In addition to GI effects, prostaglandins also play a role in the cardiovascular system. By decreasing prostaglandin production with NSAID use, there has been an associated increased risk of cardiac disease and complications (4). This again is more prevalent in those with underlying pathology and disease but must be factored in with any patient or athlete, especially those who use NSAIDs chronically.

NSAIDs may be associated with slower bone healing and increased risk of nonunion, but there continues to be significant debate in the literature regarding the strength of this evidence. The reason for this is that most conclusions are based on animal models and moderate-quality observational studies in humans (1). That being said, there has been an association shown between exposure to NSAIDs and increased nonunion risk in patients with long bone fractures, and animal models have shown an association between NSAID use and risk of bony nonunion (2,3,6). Although additional research is still needed, based on the available data and combined with the multiple potential medical problems associated with NSAID use, many physicians use caution in the use of NSAIDs in acute bone fractures.

ACSM Photo\Lori Tish

ACSM Photo\Lori Tish

Another potential side effect of NSAIDs is in the renal system (kidneys). NSAIDs have been found to affect kidney function and cause acute renal failure (7). Risk of kidney damage with NSAID use is increased in those with preexisting kidney damage as well as in situations in which plasma volume is reduced. NSAIDs use also has been found to be a risk factor in the development of hyponatremia in long distance endurance events. In athletes who often are in a state of dehydration in training or competition, potential volume depletion and the effect of NSAID use on kidney function becomes very relevant.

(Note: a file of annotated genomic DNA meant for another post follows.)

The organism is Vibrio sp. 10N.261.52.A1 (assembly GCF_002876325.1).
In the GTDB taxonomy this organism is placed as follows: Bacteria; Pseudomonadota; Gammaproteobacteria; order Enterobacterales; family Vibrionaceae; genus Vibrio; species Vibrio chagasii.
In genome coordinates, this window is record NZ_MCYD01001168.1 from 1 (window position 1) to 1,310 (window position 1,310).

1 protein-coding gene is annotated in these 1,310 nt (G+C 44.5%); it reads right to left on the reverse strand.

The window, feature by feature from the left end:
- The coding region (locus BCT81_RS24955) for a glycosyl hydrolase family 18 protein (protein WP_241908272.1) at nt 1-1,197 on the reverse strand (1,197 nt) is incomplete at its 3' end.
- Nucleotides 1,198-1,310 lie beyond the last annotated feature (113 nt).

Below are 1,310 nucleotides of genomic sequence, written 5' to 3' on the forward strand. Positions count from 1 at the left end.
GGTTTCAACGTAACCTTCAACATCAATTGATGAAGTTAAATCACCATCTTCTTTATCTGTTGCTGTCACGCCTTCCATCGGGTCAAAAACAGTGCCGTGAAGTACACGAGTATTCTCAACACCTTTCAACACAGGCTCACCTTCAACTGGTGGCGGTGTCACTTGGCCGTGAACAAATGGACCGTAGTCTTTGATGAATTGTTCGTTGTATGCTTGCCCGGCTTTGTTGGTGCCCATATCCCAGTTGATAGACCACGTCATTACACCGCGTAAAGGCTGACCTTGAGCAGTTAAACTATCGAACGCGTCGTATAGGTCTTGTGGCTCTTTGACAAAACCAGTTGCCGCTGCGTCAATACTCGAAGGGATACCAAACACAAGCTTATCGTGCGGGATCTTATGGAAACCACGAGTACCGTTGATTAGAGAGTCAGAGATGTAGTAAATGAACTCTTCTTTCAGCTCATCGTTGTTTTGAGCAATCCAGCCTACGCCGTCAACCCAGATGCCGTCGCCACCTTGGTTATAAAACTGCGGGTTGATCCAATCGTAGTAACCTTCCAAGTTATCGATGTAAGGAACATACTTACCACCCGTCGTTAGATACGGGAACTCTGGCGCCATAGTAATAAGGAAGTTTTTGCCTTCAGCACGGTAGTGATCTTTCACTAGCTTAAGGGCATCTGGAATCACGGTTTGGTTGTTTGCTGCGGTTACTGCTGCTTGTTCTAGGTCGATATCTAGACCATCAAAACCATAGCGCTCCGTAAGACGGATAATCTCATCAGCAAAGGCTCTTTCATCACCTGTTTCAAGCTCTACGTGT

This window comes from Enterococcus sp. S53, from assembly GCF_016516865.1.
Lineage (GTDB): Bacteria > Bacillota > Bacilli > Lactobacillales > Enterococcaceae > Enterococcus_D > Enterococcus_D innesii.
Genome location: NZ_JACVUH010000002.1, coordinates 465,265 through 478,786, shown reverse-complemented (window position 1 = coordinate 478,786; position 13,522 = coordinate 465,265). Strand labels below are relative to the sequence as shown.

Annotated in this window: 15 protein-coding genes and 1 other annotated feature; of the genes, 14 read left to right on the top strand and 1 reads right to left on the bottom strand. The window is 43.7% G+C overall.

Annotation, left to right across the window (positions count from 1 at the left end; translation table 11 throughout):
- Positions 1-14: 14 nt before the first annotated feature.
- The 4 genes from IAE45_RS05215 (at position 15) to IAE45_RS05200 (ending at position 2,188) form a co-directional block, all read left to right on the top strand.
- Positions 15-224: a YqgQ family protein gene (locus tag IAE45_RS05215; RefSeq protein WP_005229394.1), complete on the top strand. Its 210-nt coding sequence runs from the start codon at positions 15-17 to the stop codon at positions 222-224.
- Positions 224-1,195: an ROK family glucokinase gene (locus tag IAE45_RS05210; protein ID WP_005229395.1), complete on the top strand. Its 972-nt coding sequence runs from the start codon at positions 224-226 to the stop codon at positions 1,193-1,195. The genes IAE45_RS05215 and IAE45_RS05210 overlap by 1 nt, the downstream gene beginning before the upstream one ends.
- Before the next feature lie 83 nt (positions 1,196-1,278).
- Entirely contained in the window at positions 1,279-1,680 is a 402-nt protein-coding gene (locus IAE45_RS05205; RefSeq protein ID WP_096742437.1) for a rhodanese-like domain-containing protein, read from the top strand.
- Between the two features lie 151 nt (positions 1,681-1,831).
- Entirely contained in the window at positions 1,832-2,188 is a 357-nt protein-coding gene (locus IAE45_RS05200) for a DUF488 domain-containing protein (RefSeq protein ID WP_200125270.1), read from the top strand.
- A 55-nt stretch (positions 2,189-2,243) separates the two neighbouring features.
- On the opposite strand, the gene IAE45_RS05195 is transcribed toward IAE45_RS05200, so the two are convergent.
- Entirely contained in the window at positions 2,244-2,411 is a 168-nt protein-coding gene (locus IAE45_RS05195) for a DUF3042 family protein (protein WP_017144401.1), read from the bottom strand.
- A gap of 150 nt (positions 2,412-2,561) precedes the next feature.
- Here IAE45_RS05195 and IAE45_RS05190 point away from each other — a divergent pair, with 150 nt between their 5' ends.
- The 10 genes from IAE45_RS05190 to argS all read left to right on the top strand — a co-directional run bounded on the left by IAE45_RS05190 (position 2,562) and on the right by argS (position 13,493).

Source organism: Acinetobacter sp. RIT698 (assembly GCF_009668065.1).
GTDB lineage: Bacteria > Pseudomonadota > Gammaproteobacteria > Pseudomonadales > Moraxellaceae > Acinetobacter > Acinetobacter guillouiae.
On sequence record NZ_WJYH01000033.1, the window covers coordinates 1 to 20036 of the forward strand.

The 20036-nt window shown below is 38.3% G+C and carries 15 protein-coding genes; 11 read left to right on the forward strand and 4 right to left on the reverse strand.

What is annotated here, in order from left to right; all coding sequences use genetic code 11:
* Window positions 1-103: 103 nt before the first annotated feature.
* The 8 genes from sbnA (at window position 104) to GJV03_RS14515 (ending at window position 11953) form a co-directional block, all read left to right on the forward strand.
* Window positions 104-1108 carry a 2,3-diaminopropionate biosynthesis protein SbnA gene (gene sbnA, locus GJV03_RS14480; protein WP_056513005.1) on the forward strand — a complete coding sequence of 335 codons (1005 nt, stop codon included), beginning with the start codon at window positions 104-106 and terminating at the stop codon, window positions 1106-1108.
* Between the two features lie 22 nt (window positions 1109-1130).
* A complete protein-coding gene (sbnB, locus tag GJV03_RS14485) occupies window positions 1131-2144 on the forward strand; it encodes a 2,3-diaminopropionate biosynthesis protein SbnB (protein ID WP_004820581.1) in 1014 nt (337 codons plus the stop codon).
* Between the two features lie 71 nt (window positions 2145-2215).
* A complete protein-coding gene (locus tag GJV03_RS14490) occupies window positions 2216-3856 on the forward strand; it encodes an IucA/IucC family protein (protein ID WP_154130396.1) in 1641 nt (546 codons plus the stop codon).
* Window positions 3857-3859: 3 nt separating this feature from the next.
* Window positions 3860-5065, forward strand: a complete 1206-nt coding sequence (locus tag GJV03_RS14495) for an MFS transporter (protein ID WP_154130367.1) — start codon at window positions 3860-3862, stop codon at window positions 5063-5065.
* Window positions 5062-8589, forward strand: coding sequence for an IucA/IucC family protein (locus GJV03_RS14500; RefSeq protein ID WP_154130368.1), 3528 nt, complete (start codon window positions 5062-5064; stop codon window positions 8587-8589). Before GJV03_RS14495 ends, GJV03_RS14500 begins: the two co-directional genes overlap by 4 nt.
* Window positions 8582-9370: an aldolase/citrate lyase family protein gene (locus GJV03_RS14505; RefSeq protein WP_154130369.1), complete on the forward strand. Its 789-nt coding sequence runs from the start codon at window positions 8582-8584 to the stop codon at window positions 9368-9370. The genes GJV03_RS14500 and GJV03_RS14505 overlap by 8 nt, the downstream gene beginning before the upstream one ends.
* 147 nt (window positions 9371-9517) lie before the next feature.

NSAIDs are not only used to treat established injuries, but with the extensive availability of these medications, many athletes have taken on the potentially detrimental practice of using NSAIDs prophylactically before competition, during practice, or events (8). This prophylactic use carries inherent risks. By masking pain, and potentially “pushing through” an injury, there may be an increased risk of the athlete worsening an injury that the sensation of pain would normally limit. Additionally, there is a suggestion that COX-2 and prostaglandins are important in the body’s synthesis of collagen, an important soft tissue component (8). If the COX-2 system is inhibited, there may be a decreased adaptation and response of the body to mechanical stress, and this may potentially delay tissue repair in both bone, ligament, and muscle/tendon injuries (8).

With the above risks and side effects in mind, it is generally recommended to consider alternatives to NSAIDs in any athlete but especially those high-risk populations with underlying comorbidities. If NSAIDs are chosen as the treatment of choice, the recommendation would be to use the minimal dose for a minimal duration as short-term use might limit side effects. The use of gastroprotective agents, such as proton pump inhibitors, in those at increased risk of GI side effects also should be considered (4).

In summary, NSAIDs are highly effective for reducing pain, inflammation, and fever. Widely used in our population, in both OTC and prescription forms, we must keep in mind the significant potential side effects of NSAIDs including the risk of GI bleeding, acute renal failure, cardiovascular effects, and potential delayed bone healing when deciding to use or prescribe both selective and nonselective NSAIDs. As always, a patient/athlete-centered approach, balancing the risks, benefits, and alternatives, should be considered when recommending and selecting NSAIDs for use in pain and anti-inflammatory management situations.

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© 2011 American College of Sports Medicine.